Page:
A gluten-free alternative to keto noodles with ZERO CARBS
Whether you are making a classic pasta dish or an easy keto noodle side dish, shirataki noodles are an excellent gluten free replacement to pasta.
Shirataki noodles have been around for years. This iconic rubbery, stinky noodle was once the only pasta we had to turn to on a keto diet. Most shirataki pasta is zero net carbs, takes on the flavor of the sauce you pair it with and it’s gluten free. However, many find shirataki konjac noodles off-putting due to it’s rubbery texture and chemical smell. As long as it is prepared right, these noodles won’t be smelly or have a funky taste. And you won’t have to resort to eating low carb wheat noodles.
What are shirataki noodles?
Shirataki noodles (also called miracle noodles or konjac noodles) are zero calories noodles made from glucomannan, a fiber from the root of the konjac plant. The Konjac plant is common in Japan, China and other parts of Southeast Asia.
Konjac noodles are mostly water. They are about 97% water and 3% glucomannan fiber. Glucomannan is a soluble fiber that absorbs water – hence how these noodles are made. The carbs from the glucomannan in the konjac root are not digestible which is why most shirataki noodles have zero net carbs.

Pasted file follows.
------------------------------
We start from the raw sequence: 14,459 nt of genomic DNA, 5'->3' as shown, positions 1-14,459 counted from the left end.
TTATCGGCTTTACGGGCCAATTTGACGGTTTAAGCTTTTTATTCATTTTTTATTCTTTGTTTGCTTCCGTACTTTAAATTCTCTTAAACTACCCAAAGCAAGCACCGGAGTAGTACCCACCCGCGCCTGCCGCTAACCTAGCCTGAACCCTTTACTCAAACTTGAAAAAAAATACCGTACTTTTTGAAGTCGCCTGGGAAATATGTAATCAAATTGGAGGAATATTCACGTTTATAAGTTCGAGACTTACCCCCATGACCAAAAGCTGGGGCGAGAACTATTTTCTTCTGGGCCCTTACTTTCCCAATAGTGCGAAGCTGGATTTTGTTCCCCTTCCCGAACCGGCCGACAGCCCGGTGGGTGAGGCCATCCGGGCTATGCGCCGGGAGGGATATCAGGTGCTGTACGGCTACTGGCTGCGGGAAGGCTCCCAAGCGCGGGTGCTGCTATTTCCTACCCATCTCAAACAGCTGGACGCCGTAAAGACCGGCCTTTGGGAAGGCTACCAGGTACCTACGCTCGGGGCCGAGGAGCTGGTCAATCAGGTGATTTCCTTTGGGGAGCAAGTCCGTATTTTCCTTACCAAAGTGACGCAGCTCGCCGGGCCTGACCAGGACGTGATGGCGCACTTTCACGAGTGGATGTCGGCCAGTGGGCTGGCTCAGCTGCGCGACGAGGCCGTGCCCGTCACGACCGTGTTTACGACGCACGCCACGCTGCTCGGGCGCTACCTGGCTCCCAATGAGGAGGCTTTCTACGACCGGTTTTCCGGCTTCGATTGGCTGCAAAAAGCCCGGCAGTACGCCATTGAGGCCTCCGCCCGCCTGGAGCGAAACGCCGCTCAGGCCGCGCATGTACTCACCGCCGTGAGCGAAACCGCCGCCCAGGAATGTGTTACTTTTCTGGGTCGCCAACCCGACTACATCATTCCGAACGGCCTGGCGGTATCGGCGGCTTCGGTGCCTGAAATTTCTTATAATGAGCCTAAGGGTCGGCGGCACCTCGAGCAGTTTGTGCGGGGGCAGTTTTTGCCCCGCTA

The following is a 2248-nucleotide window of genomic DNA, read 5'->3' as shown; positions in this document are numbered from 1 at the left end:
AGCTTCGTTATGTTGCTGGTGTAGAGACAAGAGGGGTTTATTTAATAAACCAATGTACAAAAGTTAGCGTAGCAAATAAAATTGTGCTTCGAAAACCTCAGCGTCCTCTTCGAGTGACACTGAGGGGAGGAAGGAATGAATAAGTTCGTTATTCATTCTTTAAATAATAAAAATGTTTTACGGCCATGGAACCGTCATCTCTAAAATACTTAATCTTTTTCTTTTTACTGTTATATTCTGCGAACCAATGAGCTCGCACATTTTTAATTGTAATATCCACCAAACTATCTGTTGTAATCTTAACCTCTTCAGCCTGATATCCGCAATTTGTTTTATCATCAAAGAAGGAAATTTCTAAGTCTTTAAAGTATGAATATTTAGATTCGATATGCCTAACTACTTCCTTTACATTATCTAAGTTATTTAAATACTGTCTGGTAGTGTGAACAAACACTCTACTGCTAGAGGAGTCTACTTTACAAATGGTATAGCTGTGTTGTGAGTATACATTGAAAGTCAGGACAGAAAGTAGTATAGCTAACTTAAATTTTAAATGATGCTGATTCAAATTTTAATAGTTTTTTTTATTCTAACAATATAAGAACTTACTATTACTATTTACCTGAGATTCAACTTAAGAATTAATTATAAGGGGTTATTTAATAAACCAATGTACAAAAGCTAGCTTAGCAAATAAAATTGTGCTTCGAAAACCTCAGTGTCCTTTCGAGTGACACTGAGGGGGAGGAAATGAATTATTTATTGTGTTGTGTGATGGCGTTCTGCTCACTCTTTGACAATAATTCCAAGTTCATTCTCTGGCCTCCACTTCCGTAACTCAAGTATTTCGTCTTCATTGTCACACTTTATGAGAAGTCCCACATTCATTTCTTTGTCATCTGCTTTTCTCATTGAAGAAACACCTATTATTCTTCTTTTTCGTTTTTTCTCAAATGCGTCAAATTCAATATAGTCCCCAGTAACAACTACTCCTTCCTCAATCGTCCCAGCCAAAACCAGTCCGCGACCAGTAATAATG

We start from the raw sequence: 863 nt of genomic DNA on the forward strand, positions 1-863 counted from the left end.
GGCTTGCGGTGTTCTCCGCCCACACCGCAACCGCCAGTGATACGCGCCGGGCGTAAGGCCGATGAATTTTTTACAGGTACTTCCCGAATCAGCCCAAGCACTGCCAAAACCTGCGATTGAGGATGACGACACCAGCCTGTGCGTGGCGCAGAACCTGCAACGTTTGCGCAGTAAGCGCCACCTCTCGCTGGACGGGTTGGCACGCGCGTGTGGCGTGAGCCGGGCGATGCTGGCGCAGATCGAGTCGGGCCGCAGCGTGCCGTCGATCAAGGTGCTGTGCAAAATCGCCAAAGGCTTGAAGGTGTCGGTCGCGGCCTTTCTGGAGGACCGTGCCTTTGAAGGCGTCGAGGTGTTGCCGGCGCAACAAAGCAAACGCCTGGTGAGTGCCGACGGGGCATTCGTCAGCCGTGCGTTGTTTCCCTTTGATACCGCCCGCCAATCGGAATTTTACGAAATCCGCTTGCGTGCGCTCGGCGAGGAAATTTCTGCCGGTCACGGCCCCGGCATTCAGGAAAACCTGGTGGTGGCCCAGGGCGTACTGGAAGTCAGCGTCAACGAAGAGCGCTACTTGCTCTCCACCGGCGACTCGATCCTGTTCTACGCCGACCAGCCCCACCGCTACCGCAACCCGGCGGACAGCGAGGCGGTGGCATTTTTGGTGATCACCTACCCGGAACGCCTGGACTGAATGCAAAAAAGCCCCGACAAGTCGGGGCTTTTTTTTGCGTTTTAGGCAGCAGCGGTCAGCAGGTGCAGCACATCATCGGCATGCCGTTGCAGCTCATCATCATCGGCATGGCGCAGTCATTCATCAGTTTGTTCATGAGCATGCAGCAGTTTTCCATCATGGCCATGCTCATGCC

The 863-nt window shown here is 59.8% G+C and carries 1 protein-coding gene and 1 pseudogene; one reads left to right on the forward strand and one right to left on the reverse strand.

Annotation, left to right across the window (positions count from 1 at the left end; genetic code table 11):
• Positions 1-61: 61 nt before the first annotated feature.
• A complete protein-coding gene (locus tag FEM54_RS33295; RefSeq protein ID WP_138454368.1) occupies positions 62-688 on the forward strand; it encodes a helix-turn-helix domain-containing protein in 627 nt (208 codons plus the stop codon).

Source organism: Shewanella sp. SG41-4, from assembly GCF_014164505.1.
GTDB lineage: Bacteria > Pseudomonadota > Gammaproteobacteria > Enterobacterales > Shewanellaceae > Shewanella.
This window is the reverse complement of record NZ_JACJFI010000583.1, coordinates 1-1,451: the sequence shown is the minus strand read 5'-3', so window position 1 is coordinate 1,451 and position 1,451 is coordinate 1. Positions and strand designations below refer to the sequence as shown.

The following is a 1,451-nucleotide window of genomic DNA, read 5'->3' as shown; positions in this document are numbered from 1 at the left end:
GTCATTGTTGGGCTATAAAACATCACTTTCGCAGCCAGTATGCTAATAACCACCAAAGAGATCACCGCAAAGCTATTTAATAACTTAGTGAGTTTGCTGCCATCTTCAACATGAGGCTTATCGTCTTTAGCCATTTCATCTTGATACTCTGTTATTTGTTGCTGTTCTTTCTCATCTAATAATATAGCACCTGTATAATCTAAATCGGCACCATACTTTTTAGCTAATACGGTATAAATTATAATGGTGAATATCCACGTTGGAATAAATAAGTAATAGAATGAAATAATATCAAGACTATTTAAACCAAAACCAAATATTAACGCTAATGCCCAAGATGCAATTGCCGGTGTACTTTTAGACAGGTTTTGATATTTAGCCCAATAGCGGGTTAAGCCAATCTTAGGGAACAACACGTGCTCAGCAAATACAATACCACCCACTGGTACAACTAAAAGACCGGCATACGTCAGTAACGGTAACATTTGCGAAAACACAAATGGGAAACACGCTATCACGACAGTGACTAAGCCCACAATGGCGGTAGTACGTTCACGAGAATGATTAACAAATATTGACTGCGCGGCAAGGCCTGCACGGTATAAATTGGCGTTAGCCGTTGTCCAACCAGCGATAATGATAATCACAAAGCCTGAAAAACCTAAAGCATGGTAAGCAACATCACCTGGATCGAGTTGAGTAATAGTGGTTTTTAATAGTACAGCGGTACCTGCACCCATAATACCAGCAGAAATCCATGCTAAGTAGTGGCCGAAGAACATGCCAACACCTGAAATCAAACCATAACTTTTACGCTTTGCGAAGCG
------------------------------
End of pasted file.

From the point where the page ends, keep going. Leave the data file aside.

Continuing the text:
In Japanese, the word “shirataki” means “white waterfall”, which is how these water bearing white noodles got their name.
- How to cook shirataki noodles
- Recipe Details
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- Benefits of konjac noodles
- Taste & texture
- Uses and recipes
- Where to buy shirataki noodles
- Nutrition information: facts & macronutrients
How to cook shirataki noodles
- Drain the liquid off the pasta by pouring the contents into a strainer.
- Run cold water over the noodles to rinse for several minutes. This helps to get rid of the strange smell.
- Strain again.
- Add noodles to a non-stick stick and cook over medium high heat for a few minutes to evaporate excess moisture. This step helps with the noodle texture.
Shirataki Noodles Recipe Video
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Shirataki Noodles Ingredients
Shirataki Noodles Directions
Open and strain
Open the contents of the shirataki noodle bag into a colander and drain the liquid.
Rinse noodles under cool water for 1-3 minutes or until the smell goes away.
Cook off excess moisture
To finalize noodle texture, add noodles to a saucepan or skillet and cook over medium heat until noodles are dry and moisture as evaporated off. Add remaining ingredients if using or add in your favorite sauce.